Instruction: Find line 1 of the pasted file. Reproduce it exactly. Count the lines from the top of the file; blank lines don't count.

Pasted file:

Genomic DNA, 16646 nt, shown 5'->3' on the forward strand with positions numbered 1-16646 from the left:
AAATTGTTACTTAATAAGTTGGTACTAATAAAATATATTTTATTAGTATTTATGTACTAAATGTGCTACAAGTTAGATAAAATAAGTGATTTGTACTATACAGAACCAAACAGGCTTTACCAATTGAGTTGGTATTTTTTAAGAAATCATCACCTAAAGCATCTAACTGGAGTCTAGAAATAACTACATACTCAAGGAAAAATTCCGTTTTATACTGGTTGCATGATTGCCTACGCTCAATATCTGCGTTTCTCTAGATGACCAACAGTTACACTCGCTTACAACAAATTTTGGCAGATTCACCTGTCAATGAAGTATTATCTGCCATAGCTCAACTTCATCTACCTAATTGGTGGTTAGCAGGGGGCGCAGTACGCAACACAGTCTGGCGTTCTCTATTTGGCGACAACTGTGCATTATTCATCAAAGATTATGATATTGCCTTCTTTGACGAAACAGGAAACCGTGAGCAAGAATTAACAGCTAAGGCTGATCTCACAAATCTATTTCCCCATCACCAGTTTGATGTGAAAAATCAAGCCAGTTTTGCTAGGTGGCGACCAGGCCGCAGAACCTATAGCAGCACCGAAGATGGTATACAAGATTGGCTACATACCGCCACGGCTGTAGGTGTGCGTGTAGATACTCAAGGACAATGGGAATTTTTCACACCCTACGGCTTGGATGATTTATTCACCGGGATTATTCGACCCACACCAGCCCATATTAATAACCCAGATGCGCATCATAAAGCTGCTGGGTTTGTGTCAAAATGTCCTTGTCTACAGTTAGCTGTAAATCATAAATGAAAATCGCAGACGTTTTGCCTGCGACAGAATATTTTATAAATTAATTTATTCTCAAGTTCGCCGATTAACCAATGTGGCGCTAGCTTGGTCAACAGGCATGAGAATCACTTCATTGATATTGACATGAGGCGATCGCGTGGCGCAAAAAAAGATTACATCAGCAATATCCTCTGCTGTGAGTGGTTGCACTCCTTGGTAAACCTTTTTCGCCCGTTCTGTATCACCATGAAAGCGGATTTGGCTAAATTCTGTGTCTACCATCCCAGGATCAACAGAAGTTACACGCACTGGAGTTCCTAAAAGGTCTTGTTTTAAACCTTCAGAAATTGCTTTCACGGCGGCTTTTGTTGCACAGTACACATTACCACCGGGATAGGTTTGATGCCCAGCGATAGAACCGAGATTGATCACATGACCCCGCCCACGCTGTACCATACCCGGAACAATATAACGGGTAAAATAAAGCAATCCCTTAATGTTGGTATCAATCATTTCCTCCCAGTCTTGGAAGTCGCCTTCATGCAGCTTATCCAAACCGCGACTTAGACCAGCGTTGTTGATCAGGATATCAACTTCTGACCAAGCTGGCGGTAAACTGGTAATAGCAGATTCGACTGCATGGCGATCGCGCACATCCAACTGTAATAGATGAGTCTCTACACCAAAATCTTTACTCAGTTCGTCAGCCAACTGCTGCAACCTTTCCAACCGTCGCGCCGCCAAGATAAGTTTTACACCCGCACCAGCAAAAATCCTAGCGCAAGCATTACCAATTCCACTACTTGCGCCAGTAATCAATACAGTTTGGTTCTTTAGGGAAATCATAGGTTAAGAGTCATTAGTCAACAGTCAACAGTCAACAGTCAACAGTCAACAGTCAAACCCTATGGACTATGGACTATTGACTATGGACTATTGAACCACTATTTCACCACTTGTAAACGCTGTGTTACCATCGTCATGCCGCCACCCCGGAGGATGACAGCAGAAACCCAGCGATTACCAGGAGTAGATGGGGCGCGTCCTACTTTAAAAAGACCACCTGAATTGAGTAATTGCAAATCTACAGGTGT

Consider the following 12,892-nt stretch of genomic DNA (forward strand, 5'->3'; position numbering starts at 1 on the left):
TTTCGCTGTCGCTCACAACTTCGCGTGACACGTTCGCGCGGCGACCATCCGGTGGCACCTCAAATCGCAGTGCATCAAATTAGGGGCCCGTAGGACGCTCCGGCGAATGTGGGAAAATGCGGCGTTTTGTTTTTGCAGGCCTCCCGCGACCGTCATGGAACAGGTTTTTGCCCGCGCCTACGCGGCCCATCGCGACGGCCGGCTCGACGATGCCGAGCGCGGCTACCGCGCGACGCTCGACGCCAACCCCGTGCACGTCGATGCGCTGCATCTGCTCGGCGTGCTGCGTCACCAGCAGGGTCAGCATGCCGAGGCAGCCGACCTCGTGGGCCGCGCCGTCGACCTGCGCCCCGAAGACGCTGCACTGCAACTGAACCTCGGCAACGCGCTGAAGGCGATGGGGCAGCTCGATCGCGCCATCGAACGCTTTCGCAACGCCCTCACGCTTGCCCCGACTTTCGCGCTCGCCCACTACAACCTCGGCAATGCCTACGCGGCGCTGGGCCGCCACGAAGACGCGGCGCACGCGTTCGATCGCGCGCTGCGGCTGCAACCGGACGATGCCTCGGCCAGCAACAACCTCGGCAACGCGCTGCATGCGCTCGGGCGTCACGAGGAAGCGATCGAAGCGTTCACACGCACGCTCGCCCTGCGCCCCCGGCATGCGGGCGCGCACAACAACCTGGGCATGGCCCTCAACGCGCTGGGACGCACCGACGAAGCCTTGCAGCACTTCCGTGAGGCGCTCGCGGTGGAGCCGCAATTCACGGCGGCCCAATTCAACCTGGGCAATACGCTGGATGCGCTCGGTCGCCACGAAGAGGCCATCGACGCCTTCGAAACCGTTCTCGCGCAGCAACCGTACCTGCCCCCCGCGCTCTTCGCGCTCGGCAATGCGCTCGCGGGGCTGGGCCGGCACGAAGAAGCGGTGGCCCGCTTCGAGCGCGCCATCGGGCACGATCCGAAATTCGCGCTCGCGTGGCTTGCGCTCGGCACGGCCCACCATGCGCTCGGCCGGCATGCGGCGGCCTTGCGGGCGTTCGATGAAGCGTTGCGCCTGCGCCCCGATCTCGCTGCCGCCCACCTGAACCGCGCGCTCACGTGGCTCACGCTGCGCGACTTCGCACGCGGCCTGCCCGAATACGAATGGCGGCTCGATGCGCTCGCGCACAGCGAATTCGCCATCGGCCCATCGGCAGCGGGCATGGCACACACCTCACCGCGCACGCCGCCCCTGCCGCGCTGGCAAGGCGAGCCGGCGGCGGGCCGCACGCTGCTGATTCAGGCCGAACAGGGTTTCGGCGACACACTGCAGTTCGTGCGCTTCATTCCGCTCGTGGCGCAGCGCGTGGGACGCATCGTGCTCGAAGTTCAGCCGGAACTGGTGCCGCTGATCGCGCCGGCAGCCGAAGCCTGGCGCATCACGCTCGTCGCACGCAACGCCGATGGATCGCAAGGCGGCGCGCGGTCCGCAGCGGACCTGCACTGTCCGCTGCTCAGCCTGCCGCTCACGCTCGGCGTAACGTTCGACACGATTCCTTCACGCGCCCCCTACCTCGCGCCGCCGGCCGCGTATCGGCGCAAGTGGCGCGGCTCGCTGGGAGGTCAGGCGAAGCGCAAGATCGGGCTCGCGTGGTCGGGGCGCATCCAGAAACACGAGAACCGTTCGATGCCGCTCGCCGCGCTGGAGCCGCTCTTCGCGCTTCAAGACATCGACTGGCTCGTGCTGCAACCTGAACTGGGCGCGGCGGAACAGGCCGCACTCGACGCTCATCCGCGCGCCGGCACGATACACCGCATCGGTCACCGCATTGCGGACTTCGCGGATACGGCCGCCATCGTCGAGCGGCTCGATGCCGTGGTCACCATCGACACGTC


Genomic DNA, 16646 nt, shown 5'->3' on the forward strand with positions numbered 1-16646 from the left: